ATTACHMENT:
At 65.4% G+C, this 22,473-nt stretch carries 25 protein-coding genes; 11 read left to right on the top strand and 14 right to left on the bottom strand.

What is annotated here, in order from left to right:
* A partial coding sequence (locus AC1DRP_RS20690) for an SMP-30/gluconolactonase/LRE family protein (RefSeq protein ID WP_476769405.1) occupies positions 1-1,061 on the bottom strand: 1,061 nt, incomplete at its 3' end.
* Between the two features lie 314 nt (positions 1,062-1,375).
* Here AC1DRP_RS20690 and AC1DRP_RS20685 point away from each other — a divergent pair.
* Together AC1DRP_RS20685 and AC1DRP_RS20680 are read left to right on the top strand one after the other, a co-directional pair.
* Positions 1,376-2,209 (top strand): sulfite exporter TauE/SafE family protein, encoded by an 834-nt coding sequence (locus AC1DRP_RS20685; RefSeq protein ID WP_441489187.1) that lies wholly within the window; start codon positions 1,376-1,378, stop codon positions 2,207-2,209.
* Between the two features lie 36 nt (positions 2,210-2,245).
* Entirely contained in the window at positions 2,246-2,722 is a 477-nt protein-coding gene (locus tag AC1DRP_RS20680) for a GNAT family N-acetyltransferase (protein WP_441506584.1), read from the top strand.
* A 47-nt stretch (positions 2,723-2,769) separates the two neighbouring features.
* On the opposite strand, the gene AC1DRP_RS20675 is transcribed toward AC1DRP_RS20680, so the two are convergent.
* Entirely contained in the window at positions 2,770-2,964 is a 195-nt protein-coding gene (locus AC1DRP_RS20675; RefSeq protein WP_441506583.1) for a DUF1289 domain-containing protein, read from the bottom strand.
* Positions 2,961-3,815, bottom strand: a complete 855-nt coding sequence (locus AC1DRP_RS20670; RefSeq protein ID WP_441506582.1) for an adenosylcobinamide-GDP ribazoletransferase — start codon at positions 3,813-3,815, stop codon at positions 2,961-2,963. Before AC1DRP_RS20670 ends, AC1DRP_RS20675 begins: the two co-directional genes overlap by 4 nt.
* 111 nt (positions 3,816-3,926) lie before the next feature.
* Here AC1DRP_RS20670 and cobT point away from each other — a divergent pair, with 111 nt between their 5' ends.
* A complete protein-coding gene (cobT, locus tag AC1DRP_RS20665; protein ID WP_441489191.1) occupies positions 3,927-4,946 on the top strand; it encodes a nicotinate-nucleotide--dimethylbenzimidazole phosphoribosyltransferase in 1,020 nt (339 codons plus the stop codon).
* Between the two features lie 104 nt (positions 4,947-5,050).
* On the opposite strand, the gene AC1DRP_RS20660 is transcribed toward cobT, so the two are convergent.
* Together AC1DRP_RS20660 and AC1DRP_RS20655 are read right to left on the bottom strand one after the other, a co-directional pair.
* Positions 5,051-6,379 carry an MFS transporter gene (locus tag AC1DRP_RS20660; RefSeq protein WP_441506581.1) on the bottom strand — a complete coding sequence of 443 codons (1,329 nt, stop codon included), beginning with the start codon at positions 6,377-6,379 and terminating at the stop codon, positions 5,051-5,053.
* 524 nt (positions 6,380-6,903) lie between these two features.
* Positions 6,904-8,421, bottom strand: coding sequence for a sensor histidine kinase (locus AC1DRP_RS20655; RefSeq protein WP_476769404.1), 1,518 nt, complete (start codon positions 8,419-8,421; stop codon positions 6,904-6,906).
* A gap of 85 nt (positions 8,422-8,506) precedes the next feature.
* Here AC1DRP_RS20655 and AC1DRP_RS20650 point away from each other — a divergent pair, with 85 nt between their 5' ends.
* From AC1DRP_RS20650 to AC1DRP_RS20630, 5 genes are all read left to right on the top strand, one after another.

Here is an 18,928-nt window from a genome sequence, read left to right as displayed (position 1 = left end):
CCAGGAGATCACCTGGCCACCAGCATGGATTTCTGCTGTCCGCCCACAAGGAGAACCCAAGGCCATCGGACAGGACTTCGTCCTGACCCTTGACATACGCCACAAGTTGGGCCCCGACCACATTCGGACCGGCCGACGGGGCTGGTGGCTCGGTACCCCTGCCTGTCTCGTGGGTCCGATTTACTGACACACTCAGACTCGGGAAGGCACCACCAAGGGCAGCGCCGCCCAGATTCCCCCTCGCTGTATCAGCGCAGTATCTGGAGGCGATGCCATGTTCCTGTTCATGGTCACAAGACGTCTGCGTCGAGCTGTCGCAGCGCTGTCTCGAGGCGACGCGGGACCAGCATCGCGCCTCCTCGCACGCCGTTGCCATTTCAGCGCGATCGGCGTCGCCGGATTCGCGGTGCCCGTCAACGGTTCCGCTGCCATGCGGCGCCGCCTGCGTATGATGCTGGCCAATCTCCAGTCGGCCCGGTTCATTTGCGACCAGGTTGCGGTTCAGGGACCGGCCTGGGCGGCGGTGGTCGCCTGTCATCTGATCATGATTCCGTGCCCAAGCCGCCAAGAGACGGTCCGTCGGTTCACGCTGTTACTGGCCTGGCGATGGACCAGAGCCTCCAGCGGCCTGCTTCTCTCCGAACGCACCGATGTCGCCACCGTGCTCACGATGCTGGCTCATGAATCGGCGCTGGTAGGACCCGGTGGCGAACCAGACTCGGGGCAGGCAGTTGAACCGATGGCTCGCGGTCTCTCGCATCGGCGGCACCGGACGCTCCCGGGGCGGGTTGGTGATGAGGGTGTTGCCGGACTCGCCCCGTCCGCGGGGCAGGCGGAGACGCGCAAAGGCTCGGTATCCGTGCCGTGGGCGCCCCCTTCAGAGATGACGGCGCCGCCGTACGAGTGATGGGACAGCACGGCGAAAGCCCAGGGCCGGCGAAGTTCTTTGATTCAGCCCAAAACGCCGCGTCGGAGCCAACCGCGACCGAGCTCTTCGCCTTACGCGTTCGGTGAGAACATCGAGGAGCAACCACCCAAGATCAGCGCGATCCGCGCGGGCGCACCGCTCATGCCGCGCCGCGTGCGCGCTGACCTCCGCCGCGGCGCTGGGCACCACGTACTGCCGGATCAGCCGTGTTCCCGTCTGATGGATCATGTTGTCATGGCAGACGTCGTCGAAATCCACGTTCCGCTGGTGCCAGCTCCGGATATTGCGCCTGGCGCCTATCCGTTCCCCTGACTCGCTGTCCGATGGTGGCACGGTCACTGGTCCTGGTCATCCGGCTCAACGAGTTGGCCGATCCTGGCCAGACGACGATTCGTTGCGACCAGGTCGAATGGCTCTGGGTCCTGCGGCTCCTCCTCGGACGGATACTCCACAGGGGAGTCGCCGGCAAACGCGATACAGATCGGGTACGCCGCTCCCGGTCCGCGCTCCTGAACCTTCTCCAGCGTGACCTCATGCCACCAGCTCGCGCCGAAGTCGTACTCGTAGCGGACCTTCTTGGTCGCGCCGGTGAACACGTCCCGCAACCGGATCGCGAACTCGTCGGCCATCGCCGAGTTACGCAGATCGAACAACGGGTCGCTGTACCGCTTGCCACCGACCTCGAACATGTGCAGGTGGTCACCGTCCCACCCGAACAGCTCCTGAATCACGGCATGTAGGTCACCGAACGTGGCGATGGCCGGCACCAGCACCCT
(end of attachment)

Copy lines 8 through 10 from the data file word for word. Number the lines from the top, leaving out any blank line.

* Between the two features lie 36 nt (positions 2,210-2,245).
* Entirely contained in the window at positions 2,246-2,722 is a 477-nt protein-coding gene (locus tag AC1DRP_RS20680) for a GNAT family N-acetyltransferase (protein WP_441506584.1), read from the top strand.
* A 47-nt stretch (positions 2,723-2,769) separates the two neighbouring features.